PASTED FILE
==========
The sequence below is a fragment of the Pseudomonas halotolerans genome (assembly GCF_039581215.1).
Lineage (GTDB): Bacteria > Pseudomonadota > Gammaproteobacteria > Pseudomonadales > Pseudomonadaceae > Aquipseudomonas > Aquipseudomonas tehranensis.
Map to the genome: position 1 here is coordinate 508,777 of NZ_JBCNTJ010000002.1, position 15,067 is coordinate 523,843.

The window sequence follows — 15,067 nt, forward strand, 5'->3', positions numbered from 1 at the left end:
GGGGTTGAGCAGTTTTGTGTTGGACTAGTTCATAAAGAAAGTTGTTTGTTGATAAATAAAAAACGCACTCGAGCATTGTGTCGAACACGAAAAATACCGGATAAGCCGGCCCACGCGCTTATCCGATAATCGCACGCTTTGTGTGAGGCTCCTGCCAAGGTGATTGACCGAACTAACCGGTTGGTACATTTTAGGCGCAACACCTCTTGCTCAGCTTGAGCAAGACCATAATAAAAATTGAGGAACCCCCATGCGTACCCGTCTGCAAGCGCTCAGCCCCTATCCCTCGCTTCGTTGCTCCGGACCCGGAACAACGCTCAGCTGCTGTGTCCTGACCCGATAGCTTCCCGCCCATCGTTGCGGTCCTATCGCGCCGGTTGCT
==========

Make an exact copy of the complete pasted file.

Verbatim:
The sequence below is a fragment of the Pseudomonas halotolerans genome (assembly GCF_039581215.1).
Lineage (GTDB): Bacteria > Pseudomonadota > Gammaproteobacteria > Pseudomonadales > Pseudomonadaceae > Aquipseudomonas > Aquipseudomonas tehranensis.
Map to the genome: position 1 here is coordinate 508,777 of NZ_JBCNTJ010000002.1, position 15,067 is coordinate 523,843.

The window sequence follows — 15,067 nt, forward strand, 5'->3', positions numbered from 1 at the left end:
GGGGTTGAGCAGTTTTGTGTTGGACTAGTTCATAAAGAAAGTTGTTTGTTGATAAATAAAAAACGCACTCGAGCATTGTGTCGAACACGAAAAATACCGGATAAGCCGGCCCACGCGCTTATCCGATAATCGCACGCTTTGTGTGAGGCTCCTGCCAAGGTGATTGACCGAACTAACCGGTTGGTACATTTTAGGCGCAACACCTCTTGCTCAGCTTGAGCAAGACCATAATAAAAATTGAGGAACCCCCATGCGTACCCGTCTGCAAGCGCTCAGCCCCTATCCCTCGCTTCGTTGCTCCGGACCCGGAACAACGCTCAGCTGCTGTGTCCTGACCCGATAGCTTCCCGCCCATCGTTGCGGTCCTATCGCGCCGGTTGCT